As we look at different cultures around the world, we can’t help but notice a few of the strange occurrences and coincidences that pop up from time to time, and from place to place. This segment will explore a few of the more outlandish cultural curios that we have come across in our research – side-stories that are often overlooked by history books and travel guides. We will begin with the strange tale of England’s Spring-heeled Jack.
In 1837, Great Britain was plagued by a spate of strangeness in the form of a bizarre entity that would leap out of the shadows to terrorize the country, perplex its police, and molest its women. Aside from a very odd appearance, the man-creature was said to be able to leap tall buildings in a single bound. Obviously, only one name came to the minds of Victorian-era Londoners: Spring-heeled Jack! Descriptions of this nefarious fiend varied depending on the location of the report and the amount of absinthe that had been consumed that night. Largely, descriptions described Spring-heeled Jack as a monstrous man with primitive, ape-like features, and a very peculiar fashion sense. He was clad in a dark cape, a silver helmet, and a white body suit like an oilskin. There was also a flashing blue light affixed to his chest, which he allegedly used to disorient his victims. Some say he could breathe blue fire and emit a noxious gas – which could have been any Victorian Londoner after a binge of rotgut and pickled herrings… or whatever the hell kind of noxious foods they ate back then. Despite the occasional reports of fire and toxic odors, Jack was always armed with a metal claw on at least one of his massive hands that he used to scratch at his victims.
Jack would then make good his escape by leaping incredible distances to avoid capture, hence his moniker. Although encounters with this ape-faced menace were reported as far away as Scotland, most of the sightings occurred in London, and most of the victims were female. One of the most popular accounts of such an encounter involved a servant girl by the name of Mary Stevens who was on her way to visit her parents one evening. As she walked through Clapham Common, Spring-heeled Jack pounced upon her. Not only did he rip her clothes and scratch her flesh with his claws, but the fiend also got fresh with the girl, giving her some dastardly smooches as he lightly mauled her. Terrified, the girl screamed, and Jack Spring-heeled away before the authorities could apprehend him. The next day, in the same neighborhood, he leaped in front of a carriage, spooking the horse and upsetting the coach. The coachman was severely injured, and Jack escaped by leaping over a 9-foot wall. England was in grips of terror as more sightings of varying degrees of ferocity and bizarre fashion sense were reported, and eventually, on the 9th of January in 1838, the Lord Mayor of London held a press conference on the issue, where he probably would have entreated the help of Sherlock Holmes, had Holmes been a real person. Instead, his public acknowledgement of the issue only fed the flames of rumor. Soon Spring-heeled Jack was said to be anything from a drunken playboy with a thing for the ladies (Henry de La Poer Beresford, The Marquees of Waterford, was the main suspect) to a ghost, demon or the devil himself.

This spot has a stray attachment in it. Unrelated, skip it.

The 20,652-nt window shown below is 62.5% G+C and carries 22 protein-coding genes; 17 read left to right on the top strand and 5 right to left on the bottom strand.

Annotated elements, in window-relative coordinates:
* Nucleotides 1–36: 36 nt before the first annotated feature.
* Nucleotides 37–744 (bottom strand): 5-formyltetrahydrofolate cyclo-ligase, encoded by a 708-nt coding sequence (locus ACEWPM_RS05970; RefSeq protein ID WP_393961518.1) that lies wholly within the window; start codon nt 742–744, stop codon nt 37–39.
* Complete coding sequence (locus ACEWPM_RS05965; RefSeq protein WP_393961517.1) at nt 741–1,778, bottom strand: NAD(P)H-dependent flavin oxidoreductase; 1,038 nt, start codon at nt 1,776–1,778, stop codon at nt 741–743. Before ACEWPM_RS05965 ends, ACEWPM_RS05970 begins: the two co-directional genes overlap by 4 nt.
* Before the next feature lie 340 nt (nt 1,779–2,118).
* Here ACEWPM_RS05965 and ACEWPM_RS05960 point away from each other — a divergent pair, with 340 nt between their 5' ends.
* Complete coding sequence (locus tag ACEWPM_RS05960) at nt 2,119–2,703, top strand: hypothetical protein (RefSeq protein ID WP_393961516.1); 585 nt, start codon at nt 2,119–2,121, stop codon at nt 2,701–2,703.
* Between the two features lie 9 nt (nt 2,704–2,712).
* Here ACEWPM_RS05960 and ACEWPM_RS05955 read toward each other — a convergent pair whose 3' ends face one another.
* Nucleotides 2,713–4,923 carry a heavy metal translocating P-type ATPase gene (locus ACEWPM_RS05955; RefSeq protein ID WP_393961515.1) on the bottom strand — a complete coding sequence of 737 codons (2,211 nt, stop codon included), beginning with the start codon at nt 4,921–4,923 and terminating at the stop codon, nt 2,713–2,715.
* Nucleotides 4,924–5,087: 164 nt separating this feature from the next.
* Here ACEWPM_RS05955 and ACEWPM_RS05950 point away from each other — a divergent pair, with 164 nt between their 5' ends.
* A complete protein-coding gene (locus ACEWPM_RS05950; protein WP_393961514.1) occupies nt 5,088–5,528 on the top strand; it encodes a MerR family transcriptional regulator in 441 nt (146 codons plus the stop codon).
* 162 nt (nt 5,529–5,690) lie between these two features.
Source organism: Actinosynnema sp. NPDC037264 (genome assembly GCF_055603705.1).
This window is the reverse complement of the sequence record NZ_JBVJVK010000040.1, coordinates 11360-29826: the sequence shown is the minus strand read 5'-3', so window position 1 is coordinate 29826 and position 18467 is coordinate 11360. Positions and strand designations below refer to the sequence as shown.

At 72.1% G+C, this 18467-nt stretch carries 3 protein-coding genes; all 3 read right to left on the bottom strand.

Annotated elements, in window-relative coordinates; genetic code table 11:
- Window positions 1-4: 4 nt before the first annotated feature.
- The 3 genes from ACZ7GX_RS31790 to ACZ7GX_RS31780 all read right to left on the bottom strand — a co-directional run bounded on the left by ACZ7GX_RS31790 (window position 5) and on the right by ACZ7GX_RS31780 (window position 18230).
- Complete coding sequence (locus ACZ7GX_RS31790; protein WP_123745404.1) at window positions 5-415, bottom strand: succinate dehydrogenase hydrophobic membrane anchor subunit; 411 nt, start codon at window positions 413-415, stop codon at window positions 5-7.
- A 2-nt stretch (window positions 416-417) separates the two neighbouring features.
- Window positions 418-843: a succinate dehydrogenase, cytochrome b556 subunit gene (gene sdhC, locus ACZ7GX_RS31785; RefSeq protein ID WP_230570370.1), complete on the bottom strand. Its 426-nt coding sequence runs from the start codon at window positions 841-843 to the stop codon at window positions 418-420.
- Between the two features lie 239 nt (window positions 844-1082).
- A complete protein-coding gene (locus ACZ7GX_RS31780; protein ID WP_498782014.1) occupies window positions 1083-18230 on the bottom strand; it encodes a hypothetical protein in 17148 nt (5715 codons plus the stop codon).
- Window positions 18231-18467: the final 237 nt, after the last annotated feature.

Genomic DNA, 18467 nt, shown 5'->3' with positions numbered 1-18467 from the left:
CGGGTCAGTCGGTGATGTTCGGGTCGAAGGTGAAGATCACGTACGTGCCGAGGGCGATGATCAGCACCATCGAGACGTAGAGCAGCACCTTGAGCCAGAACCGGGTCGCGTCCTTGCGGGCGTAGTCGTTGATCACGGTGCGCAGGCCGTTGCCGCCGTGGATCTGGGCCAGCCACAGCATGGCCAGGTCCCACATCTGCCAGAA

Spring-heeled Jack became the subject of many pulp novels, or “penny dreadfuls”, of the day, and he was also the subject of some very bad theater. However, despite the terror he inflicted on the social conscious, there were never any deaths attributed to him. The sightings continued right up until the 1870s, around the time of the invention of the camera and the introduction of electric lights to London’s city streets. To this day, however, the true identity of Spring-heeled Jack – and whether any such beastie ever even existed at all – remains a mystery. Yet as strange as the tale of Spring-heeled Jack is, it gets even stranger.
Flash forward to the year 2001, in the city of New Delhi, India. The summer was very hot that year, and many residents of this overpopulated city took to sleeping on the roofs of their apartment buildings at night to escape the sweltering heat of their rooms. They found no respite on the rooftops, however, as they suddenly found themselves plagued by a monstrous apparition that leaped from rooftop to rooftop, attacking sleepers in the open night air. How did the victims and eyewitnesses describe this night terror? You guessed it: An ape-like guy in a silver helmet, long cloak, flashing light or lights on his chest, and a metal claw that he used to scratch people. Just as in England, the New Delhi media had given this fearsome character a name befitting a mysterious super-villain: Monkey-Man! The name was catchy, mainly because it was funnier than Spring-Heeled Jack, and so the story was soon carried in the global media, and it even became a running gag on the American late-night talk show circuit. Tragically, the Monkey-Man attacks were really no laughing matter. They turned out to be much more dangerous than Spring-heeled Jack attacks as at least two people died jumping off rooftops to escape their attacker. Fortunately, New Delhi only had to deal with this terror for six weeks in the summer of 2001, rather than the 40 some years of hysteria Victorian England endured.